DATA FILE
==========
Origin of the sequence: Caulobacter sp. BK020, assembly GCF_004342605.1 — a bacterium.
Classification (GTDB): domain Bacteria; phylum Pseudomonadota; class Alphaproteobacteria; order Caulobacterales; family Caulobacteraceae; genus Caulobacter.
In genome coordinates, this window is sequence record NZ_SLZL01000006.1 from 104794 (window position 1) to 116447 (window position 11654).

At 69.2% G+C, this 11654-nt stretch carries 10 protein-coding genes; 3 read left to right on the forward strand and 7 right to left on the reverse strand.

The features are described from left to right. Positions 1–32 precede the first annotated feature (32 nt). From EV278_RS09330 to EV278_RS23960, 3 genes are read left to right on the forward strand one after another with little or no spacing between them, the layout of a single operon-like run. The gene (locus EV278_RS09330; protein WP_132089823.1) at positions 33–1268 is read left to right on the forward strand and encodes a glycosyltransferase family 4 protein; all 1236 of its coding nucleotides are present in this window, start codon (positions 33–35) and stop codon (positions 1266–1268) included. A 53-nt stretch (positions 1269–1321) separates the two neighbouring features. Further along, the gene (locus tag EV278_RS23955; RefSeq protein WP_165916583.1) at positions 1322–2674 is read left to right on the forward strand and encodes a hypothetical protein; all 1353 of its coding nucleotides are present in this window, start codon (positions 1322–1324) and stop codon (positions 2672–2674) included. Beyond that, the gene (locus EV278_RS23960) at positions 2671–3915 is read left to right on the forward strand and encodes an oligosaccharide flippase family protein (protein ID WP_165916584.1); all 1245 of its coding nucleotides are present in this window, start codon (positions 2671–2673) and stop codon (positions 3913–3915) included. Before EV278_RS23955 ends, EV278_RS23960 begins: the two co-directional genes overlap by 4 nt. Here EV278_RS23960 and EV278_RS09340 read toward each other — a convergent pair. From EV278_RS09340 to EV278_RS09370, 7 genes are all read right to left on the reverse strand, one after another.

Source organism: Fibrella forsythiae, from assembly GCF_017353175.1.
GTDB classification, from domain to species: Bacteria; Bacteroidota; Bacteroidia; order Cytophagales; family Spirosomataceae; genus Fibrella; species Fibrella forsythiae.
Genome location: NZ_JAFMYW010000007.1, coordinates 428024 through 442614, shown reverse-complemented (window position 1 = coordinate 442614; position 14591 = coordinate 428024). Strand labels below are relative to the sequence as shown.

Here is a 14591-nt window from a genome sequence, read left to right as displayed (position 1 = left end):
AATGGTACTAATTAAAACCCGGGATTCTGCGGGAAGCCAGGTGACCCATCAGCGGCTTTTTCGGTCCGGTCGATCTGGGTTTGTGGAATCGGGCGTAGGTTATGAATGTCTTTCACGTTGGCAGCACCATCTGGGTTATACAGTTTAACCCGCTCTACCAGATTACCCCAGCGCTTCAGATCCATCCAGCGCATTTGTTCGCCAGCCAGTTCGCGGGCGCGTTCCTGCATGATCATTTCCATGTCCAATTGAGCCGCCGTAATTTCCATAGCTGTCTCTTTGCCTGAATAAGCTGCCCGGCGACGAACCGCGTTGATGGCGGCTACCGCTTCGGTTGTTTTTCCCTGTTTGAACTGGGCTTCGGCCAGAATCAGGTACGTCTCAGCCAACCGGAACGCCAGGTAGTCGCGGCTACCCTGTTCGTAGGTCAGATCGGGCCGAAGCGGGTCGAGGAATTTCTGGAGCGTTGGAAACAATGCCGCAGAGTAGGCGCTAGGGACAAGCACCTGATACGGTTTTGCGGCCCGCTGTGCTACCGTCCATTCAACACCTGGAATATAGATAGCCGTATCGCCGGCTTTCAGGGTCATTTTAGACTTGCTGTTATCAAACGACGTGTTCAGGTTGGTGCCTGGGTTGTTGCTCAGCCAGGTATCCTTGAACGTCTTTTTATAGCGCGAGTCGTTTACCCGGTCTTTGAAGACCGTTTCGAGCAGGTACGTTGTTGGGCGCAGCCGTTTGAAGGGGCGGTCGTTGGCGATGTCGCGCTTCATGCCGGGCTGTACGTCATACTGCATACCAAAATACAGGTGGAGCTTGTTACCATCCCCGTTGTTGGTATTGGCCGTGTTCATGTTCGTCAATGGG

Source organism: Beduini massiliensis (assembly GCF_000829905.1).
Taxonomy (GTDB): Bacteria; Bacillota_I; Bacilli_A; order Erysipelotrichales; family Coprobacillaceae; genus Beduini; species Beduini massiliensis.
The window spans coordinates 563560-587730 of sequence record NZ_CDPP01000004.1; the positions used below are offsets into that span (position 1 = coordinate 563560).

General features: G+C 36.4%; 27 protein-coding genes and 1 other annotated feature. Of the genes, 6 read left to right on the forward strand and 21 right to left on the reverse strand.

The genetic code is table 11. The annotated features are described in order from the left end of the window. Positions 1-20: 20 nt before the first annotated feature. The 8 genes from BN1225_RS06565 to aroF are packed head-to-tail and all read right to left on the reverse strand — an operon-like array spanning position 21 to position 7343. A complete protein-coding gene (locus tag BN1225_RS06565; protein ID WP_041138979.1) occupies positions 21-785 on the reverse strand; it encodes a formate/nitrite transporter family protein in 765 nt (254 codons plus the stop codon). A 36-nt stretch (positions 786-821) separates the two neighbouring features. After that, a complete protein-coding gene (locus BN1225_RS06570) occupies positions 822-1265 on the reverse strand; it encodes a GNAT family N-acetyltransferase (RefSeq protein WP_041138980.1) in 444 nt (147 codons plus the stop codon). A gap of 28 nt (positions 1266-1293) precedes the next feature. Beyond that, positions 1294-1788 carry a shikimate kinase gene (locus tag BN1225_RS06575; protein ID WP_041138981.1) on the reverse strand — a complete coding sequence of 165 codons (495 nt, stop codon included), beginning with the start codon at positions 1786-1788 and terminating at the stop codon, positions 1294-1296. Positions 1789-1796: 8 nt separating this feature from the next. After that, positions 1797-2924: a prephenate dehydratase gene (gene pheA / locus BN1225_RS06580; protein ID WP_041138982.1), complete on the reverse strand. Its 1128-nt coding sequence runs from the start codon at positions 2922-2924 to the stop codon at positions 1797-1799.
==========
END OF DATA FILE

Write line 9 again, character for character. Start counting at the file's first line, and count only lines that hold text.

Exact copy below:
Here is a 14591-nt window from a genome sequence, read left to right as displayed (position 1 = left end):